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DC lieutenant's lawsuit against TV station tossed out by judge under new anti-SLAPP law. Dave thinks this was a case of poor journalism.

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Read original WTTG-TV story & documents

When I first saw the story above a little more than a year ago, I thought it was unfair to the firefighter who was featured, and missed the real story by failing to track down the people who should be answering the questions. In general, I thought it was a poor job done by the reporter on what was and is a legitimate story.

The person featured in the story is DC Fire & EMS Department Lieutenant Richard Lehan. The report focused on Lt. Lehan's income from the District of Columbia. He was the fire department's top money maker in the overtime category. Similar stories have been done in many cities.

Lehan's feelings about the report were obviously a lot stronger than mine. He filed a defamation lawsuit against WTTG-TV. DC Superior Court Judge Rufus G. King III has now dismissed that suit based on the District of Columbia's new anti-SLAPP law.

SLAPP stands for "strategic lawsuits against public participation". Wikipedia has one of the clearest explanations of a SLAPP I could find:

 A lawsuit that is intended to censor, intimidate, and silence critics by burdening them with the cost of a legal defense until they abandon their criticism or opposition.

Anti-SLAPP laws are generally intended to protect a citizen's right of free speech and, as in this case, have also been used by the news media to do the same.

Richard Lehan's lawsuit is the first dismissal under DC's law.

Drew E. Shenkman and Charles D. Tobin, with Holland and Knight LLP, have written an article about this case. I have forwarded it to's Curt Varone to see if I can encourage him to translate it into English from legalese in one of his columns. Actually it is not that bad, but Curt, a lawyer and firefighter, will do a better job explaining what this all really means. In the meantime here's an excerpt from the article:

In June 2011, Lehan sued for defamation and defamation per se. He alleged that the station's figures were inaccurate and that the report's use of phrases like "racked up" and "month-after-month" were defamatory. He also alleged that the report that he and his brother controlled the assignment of overtime was false.

The station filed a special motion to dismiss under the District's anti-SLAPP statute, D.C. Code §16-5501, et seq., enacted in March 2011. D.C. is the 29th jurisdiction with a law permitting early challenges to SLAPP lawsuits. Under the D.C. statute, if a defendant establishes the lawsuit arose out of "acts in furtherance of the right of advocacy on issues of public interest," the burden shifts to the plaintiff to demonstrate a "likelihood of success" on the merits. If the plaintiff fails, the statute requires the court to dismiss the lawsuit and the judge may award reasonable attorneys' fees.

Now, my complaints about this story have nothing to do with defamation, though I thought there was a fair amount of innuendo with no smoking gun to back it up. If I had been doing the story, I'm sure I too would have featured Lt. Lehan, the top overtime earner. That's a fact important to the story, especially since his later earnings appeared to violate a DC law limiting the amount of overtime a firefighter or police officer can make.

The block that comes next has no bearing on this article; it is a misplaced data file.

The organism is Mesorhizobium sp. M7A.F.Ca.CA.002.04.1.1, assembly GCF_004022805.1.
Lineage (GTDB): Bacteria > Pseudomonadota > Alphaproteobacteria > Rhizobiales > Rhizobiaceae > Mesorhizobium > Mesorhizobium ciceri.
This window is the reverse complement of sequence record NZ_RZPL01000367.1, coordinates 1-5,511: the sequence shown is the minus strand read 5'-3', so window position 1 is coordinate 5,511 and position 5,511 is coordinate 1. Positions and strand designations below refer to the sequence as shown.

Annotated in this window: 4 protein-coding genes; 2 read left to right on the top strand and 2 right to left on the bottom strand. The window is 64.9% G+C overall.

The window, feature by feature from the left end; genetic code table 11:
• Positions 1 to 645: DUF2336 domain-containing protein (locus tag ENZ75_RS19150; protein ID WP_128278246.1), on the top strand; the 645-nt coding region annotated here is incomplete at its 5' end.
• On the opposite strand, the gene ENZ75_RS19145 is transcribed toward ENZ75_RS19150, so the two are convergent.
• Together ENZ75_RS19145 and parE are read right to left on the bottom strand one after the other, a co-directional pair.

But since there was no indication in reporter Roby Chavez's story (Chavez is no longer with the station) that Lt Lehan was putting in for overtime he didn't earn, my questions would have been directed elsewhere. Instead of spending a lot of time staking out the quarters of Engine 30 trying to get Lt. Lehan to talk, I would have been tracking down, and if necessary staking out, former Chief Dennis Rubin and his assistant chiefs who were ultimately responsible for how the overtime money was spent. They are the people who should have been answering the questions from the reporter and those raised by the council member interviewed in the report.

It isn't just DC. I have brought this same point up many times before elsewhere in the country. If the firefighter or other public servant is legitimately being paid for hours worked, the focus should not be on the person receiving the fat paycheck, but rather the person writing it.

Obviously Judge King has judged that this TV news story was not defamation. That's out of my expertise (though, when I first heard about the lawsuit from a friend, I expressed doubts about its success). I will, however, judge that it was a poor and misguided journalistic effort. 

FULL DISCLOSURE: I have known Lt. Lehan and his brother Ed (also mentioned in the report) for a long time. I like both of them and they both have been kind to me through the years. That said, to my knowledge, I have never talked to either one of them about the story or the lawsuit, and am basing my opinion solely on my experience as a TV reporter who covered the fire service.

In addition, I have some very good friends (or at least did) at WTTG-TV. The station has some wonderful TV journalists on its staff. My comments focus solely on this one story and do not reflect on the news operation as a whole.

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